Fantastic Richard Vernon collection sale

Posted by Chris Graham on 14th August 2023

David Read reports on the Cheffins-managed sale of the Richard Vernon collection, which saw plenty of interesting machinery sold.

Richard Vernon collection

Richard Vernon collection sale: There were large crowds gathered around the steam engines as they were being sold.

Many eyes in the steam world were on Cotesbach, near Lutterworth, in Leicestershire on June 3rd, when the Richard Vernon Collection went under the hammer. Richard died in December 2021 after a long battle with cancer. He was well-known in steam and vintage circles, and has been described as an early pioneer of steam and tractor preservation.

After his first clear-out (30 years ago!), Richard continued collecting veteran and vintage machinery, including purchasing some veteran tractors from the Oscar Dreamland sale in 1998. As for the auction itself, Cheffins was in charge of proceedings with Bill King and Oliver Godfrey taking it in turns to guide the bidders through the various lots in their usual efficient manner. 

Richard Vernon collection

Bill King was working hard when selling the steam engines at the auction.

There was a good crowd in attendance too and, with prospective bidders on site competing with those on the internet, there was brisk bidding all round. At 10am the traditional auction bell rang with a large number of sundries being sold, before attention switched to some vintage steam implements and ploughs. 

The Marshall Sons & Co Ltd straw elevator achieved £1,100, while a couple of Howard cultivators made £3,000 and £2,200 respectively. Then came a Walsh & Clarke four-furrow balance plough, which is believed to be the sole surviving example. That sold for £7,500, while other steam-related implements included a c1921 Fowler four-furrow steam anti-balance plough that sold for £18,500 and has headed to the USA. A c1920 set of Fowler reversible steam disc harrows that were mounted to a four-wheel steering carriage made £13,500. One of the oldest implements on offer was a rare set of Fowler reversible steam harrows that dated from approximately 1880. They sold for £3,500, while a set of Howard reversible steam harrows made £1,600.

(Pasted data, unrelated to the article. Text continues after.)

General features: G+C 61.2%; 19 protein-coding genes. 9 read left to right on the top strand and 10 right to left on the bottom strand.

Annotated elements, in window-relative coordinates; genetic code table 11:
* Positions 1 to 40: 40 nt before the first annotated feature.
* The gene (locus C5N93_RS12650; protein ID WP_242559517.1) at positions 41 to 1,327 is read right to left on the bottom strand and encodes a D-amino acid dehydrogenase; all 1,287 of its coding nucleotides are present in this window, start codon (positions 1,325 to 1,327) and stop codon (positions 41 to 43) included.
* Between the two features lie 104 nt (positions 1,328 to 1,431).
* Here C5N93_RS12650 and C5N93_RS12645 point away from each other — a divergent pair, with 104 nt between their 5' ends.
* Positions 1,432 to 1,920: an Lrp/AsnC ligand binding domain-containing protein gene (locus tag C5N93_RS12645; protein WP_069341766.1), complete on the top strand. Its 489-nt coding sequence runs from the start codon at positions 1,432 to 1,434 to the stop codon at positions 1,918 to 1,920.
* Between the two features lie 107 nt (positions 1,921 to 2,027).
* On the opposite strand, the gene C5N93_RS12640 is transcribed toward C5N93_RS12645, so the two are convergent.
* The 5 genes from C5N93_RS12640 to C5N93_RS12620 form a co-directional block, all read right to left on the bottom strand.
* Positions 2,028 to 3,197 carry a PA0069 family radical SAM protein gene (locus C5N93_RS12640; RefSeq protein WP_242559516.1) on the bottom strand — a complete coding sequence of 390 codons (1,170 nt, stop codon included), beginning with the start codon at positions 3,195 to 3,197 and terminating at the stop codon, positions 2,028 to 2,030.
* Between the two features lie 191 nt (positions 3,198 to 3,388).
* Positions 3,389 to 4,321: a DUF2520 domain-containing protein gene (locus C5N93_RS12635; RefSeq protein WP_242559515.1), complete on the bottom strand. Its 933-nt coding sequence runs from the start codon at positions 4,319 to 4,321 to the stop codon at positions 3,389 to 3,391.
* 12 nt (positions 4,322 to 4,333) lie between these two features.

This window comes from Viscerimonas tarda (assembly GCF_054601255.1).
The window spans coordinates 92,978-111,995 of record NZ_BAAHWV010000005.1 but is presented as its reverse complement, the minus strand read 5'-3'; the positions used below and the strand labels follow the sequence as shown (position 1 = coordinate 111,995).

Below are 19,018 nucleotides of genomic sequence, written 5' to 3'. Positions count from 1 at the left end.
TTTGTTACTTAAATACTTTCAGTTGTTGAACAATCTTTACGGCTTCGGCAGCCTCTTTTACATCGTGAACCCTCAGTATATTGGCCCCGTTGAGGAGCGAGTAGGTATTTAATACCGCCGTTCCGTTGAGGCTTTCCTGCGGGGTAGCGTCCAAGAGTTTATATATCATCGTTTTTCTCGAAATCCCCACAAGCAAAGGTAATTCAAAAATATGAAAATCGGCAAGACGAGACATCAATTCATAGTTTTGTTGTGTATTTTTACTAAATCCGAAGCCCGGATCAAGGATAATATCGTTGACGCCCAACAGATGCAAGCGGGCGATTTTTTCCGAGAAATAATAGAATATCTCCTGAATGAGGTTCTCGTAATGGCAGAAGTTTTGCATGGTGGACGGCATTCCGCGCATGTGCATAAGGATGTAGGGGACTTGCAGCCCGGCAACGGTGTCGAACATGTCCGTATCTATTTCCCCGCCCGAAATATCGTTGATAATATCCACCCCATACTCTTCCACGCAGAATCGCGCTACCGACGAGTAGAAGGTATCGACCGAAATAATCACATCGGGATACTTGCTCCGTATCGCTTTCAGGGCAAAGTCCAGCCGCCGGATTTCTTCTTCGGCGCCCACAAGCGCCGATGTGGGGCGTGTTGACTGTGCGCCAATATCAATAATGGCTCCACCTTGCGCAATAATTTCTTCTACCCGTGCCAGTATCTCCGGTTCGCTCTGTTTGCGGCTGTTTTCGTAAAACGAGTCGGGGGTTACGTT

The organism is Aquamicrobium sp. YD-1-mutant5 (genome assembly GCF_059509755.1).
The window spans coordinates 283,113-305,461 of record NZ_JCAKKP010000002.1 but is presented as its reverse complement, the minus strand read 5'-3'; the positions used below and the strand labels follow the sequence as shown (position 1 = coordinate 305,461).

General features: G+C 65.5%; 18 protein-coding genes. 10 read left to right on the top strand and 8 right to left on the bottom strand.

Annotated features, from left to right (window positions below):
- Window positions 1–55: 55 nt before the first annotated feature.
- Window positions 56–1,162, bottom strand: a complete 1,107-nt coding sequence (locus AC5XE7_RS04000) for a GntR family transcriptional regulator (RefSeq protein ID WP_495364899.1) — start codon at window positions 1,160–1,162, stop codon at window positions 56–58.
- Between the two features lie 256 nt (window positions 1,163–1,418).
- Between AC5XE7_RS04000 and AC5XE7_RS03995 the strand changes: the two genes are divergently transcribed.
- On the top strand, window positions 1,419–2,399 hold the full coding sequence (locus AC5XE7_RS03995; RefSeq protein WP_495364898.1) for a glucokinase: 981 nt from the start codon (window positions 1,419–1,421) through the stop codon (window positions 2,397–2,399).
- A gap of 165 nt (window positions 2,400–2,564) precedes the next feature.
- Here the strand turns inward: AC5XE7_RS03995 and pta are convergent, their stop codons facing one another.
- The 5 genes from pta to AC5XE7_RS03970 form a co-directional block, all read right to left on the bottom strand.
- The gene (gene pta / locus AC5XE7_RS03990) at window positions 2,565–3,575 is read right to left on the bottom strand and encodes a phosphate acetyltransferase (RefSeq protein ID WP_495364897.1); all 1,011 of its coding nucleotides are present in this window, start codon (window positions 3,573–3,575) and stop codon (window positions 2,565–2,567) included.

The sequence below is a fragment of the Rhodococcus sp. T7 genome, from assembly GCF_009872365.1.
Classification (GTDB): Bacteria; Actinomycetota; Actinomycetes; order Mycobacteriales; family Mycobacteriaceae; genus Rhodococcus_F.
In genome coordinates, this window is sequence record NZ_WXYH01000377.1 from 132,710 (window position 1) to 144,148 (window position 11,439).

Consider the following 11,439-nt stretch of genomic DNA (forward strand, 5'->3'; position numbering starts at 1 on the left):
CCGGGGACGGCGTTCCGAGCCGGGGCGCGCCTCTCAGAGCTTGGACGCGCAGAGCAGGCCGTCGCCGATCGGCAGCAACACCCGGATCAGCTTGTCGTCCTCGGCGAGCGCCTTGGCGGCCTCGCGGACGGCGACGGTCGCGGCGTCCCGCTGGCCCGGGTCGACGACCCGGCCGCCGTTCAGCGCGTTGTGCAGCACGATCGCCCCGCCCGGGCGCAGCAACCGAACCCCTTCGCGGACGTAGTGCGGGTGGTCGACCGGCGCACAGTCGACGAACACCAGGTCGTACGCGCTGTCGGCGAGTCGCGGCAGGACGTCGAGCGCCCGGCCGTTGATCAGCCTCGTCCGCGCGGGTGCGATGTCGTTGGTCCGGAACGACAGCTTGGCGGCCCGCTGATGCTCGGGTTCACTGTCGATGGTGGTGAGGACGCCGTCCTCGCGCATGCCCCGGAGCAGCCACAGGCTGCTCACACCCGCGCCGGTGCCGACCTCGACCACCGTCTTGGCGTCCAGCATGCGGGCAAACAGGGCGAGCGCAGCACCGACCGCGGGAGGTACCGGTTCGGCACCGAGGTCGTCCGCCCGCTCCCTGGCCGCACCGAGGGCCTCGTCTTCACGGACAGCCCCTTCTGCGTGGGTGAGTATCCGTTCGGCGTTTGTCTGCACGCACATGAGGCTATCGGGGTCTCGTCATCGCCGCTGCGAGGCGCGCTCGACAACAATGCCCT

Richard Vernon collection

This 1909 Fowler Class BAA Colonial traction engine No. 11717 was in the best condition of the engines in the sale. The bidding rose to £49,000, but that wasn’t enough for it to sell.

But it was the steam engines that were the highlight of the sale. The first to go under the hammer was the best, a 1909 Fowler Class BAA Colonial 6hp single-cylinder general purpose engine No. 11717. This is one of a total of only nine that were built; they were designed to be tall enough to cross a river, stream or rough ground. Most went to Australia, and this example was no exception, being shipped out in 1915 to spend most of its working life in New South Wales before returning to England in 1992. It was purchased by Richard in a semi-derelict condition in April 1995, at the last Cheffins Linton sale.

Richard Vernon collection

This 1884 Fowler double-drum ploughing engine No. 4223 Aethelflaed was a popular lot, but didn’t quite manage to meet its pre-sale estimate when it sold for £64,000. It’s gone back to Worcestershire where it lived until 1960.

It was restored to working order after a lengthy rebuild, which included a new firebox, smoke box, chimney and belly tanks, returning to steam in April 2005 and attending its first rally at Ashby Magna. It was stated that, despite the boiler certificates indicating that things were in good order, the engine required a hydraulic test. As it was, bidding soon got underway, with an expectant crowd following proceedings in absolute silence. The Fowler eventually achieving £49,000, but that was a little way short of its pre-sale estimate, and so it’s still for sale.